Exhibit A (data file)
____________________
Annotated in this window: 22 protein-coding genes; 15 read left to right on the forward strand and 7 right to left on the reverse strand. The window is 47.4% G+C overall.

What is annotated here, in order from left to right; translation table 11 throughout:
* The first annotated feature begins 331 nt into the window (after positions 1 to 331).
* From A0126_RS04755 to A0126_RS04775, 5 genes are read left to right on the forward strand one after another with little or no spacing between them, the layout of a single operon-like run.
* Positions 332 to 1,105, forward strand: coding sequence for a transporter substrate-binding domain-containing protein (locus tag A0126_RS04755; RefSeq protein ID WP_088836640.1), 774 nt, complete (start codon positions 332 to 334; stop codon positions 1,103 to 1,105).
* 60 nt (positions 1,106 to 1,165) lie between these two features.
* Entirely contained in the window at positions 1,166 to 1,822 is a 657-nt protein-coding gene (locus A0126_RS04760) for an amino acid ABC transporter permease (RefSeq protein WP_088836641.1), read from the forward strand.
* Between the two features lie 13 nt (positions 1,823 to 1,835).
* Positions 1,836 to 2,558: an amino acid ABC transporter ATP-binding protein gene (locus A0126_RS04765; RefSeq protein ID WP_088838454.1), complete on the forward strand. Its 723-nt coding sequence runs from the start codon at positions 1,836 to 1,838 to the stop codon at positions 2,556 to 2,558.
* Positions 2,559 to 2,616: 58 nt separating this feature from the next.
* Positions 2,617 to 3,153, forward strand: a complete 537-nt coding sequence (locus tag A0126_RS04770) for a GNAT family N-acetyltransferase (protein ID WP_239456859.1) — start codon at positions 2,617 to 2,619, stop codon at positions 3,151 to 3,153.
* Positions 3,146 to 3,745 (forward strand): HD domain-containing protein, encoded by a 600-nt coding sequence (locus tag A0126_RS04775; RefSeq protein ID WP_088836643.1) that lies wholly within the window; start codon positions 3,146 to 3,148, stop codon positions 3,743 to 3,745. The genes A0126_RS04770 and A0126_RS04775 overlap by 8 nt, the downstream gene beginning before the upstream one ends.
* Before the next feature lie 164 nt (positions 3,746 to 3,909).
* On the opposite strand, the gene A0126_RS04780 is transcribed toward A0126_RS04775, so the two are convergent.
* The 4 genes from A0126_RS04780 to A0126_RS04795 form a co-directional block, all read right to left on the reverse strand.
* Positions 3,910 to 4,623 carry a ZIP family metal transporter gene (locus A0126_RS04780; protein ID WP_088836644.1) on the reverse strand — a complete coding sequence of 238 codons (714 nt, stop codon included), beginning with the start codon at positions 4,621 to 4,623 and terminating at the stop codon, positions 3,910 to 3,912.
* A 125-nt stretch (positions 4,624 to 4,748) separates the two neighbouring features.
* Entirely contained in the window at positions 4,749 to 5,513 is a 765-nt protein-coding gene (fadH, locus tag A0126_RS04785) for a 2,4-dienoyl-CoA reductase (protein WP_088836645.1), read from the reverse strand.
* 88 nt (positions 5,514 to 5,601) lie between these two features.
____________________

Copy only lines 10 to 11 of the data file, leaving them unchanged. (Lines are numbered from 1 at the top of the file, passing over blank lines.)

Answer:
* Positions 2,559 to 2,616: 58 nt separating this feature from the next.
* Positions 2,617 to 3,153, forward strand: a complete 537-nt coding sequence (locus tag A0126_RS04770) for a GNAT family N-acetyltransferase (protein ID WP_239456859.1) — start codon at positions 2,617 to 2,619, stop codon at positions 3,151 to 3,153.